13. What a great blog..You know I have made Rhubarb wine/blueberry too..Not crazy about my wines..but I cook with them so it isn't wasted..
    Made beer once too..used that for bread. I do make jams/jellies, which is where I do have luck.
    Anyway, there is nothing like making your own stuff..My mom was Polish and she did everything..Your always wealthy when you have the pantry full..My kind of wealth..ha, ha..
    Have a good week Lindy..Carolyn/Rosebud

  14. Anon - thanks so much for taking the time to comment and let me know the meaning of 'tinaio'. It was definitely this room our geometra was referring to. I will definitely find and read the poem. San Martino's is when we have been told we have to carry out the next stage of the winemaking process!

    Dawn - It has been fun, thanks for explanation 30 below is rather cold!! It is also very thoughtful of you to do this task for your grandparents. Christmas is coming I better start making plans :)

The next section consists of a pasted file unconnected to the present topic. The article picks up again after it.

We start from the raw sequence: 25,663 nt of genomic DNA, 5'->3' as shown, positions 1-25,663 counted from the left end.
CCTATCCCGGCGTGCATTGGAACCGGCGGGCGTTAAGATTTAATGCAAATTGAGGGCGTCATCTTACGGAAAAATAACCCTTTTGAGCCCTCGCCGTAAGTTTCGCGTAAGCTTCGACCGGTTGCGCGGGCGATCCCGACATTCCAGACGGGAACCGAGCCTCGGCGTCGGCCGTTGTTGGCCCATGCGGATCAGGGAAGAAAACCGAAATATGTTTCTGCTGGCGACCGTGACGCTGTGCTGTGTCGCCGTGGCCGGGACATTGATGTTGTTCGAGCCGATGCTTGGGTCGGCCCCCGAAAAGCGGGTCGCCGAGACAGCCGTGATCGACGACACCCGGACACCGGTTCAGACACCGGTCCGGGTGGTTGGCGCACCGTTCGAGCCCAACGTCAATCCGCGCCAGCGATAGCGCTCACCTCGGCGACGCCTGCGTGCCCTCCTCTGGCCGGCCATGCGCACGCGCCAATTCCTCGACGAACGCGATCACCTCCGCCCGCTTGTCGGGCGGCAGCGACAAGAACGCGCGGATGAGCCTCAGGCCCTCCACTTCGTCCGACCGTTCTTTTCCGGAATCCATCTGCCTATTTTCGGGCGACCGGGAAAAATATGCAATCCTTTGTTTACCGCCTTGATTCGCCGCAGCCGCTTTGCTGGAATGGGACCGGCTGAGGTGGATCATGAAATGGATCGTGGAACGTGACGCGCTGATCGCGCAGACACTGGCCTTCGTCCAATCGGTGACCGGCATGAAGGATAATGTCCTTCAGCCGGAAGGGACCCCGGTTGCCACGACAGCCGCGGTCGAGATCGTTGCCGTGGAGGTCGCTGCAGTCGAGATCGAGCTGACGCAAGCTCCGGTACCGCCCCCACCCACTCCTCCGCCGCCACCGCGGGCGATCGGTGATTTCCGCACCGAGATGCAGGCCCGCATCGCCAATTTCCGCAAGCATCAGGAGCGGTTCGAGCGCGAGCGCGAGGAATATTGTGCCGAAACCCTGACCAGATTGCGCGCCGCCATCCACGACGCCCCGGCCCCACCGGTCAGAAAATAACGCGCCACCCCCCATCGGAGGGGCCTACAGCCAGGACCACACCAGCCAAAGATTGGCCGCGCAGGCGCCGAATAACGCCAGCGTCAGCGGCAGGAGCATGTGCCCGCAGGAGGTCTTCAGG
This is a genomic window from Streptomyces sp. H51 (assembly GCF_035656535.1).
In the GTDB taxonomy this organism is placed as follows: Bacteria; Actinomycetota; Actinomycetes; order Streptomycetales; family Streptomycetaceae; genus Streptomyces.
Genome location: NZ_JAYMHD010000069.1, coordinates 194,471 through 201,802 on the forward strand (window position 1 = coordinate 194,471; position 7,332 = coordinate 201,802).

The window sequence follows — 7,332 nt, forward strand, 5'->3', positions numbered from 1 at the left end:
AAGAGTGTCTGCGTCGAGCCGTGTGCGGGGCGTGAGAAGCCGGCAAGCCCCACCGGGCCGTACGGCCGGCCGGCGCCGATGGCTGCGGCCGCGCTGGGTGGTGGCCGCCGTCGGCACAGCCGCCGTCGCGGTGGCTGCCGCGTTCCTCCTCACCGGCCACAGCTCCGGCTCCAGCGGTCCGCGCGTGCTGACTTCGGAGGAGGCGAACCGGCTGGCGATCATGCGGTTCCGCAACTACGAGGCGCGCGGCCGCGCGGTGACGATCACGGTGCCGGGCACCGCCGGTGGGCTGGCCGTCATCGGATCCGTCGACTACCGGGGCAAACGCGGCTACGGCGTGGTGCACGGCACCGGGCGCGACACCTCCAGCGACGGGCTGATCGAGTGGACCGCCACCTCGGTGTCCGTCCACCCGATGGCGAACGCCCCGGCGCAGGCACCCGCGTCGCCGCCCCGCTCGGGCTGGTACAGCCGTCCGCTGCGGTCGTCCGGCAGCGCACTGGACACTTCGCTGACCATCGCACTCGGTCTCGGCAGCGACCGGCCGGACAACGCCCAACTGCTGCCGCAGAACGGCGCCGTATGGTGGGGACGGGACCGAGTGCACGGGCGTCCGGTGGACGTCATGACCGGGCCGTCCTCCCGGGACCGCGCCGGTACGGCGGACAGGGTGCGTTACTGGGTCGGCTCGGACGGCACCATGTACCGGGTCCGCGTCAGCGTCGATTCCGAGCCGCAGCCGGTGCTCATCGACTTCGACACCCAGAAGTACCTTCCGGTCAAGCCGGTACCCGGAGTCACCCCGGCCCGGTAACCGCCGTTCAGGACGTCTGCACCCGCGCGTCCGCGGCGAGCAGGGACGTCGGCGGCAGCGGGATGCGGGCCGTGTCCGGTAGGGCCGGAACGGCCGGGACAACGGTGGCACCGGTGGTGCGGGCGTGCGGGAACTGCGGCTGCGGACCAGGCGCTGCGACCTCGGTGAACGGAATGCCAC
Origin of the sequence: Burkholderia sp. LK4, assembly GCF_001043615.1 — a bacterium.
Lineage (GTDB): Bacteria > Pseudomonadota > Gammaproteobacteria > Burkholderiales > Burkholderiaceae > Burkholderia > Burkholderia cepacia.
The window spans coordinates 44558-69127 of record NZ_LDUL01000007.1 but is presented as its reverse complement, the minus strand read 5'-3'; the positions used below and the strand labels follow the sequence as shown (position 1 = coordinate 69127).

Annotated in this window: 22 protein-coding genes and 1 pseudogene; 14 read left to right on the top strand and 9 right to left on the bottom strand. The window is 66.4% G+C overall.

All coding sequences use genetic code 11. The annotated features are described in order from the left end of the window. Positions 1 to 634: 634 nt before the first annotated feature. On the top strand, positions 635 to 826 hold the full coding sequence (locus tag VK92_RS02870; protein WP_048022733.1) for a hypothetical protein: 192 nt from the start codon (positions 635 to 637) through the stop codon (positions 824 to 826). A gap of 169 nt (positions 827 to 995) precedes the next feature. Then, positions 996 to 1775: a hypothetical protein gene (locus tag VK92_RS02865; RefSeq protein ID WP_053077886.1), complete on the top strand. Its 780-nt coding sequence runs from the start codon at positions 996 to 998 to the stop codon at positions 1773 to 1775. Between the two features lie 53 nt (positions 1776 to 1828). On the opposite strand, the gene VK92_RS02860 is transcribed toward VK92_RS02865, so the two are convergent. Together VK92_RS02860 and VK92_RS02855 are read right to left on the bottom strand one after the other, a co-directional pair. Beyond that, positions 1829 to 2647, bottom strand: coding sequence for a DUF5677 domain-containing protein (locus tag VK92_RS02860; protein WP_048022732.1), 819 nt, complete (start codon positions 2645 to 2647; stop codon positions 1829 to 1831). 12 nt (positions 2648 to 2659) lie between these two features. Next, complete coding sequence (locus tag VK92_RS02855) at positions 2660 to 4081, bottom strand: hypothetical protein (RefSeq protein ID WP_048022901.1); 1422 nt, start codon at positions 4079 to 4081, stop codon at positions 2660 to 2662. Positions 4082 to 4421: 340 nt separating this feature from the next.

Cheshire Wife - My main concern, lets hope so!

    Kia - Thanks for your kind words, I expect your father in law enjoys the process even having to work alone, the locals here certainly seem to take a lot of pleasure in such tasks.

    Carolyn - Thankyou for your kind words. We used to make wine like you describe in the UK many many years ago, not always a great success, friends have never let us forget a certain year when we made runner bean wine which was disgusting!

  15. Interesting process! I have an Italian friend whose dad does the same and have big barrels for a whole year or two!
    Tinaio I thought came from the word tina or tino (container). Tinaio is a place for those containers.

  16. Simony - Thanks much appreciated, your translation seems to fit with the one from Anon about the open barrels. I am going to look out and read the poem they mention.

  17. I had no idea about all of the processes involved with wine-making...you are very patient! I would just want to drink it straight away! Hope it turns out beautifully.

    Best wishes,

  18. Linda , I have been having a great time reading the various blogs as well as yours ,of course, and enjoying the photos , I have always wished for a wisteria vine, yours is lovely .How is David,busy as usual, i am sure . Best wishes , Joyce .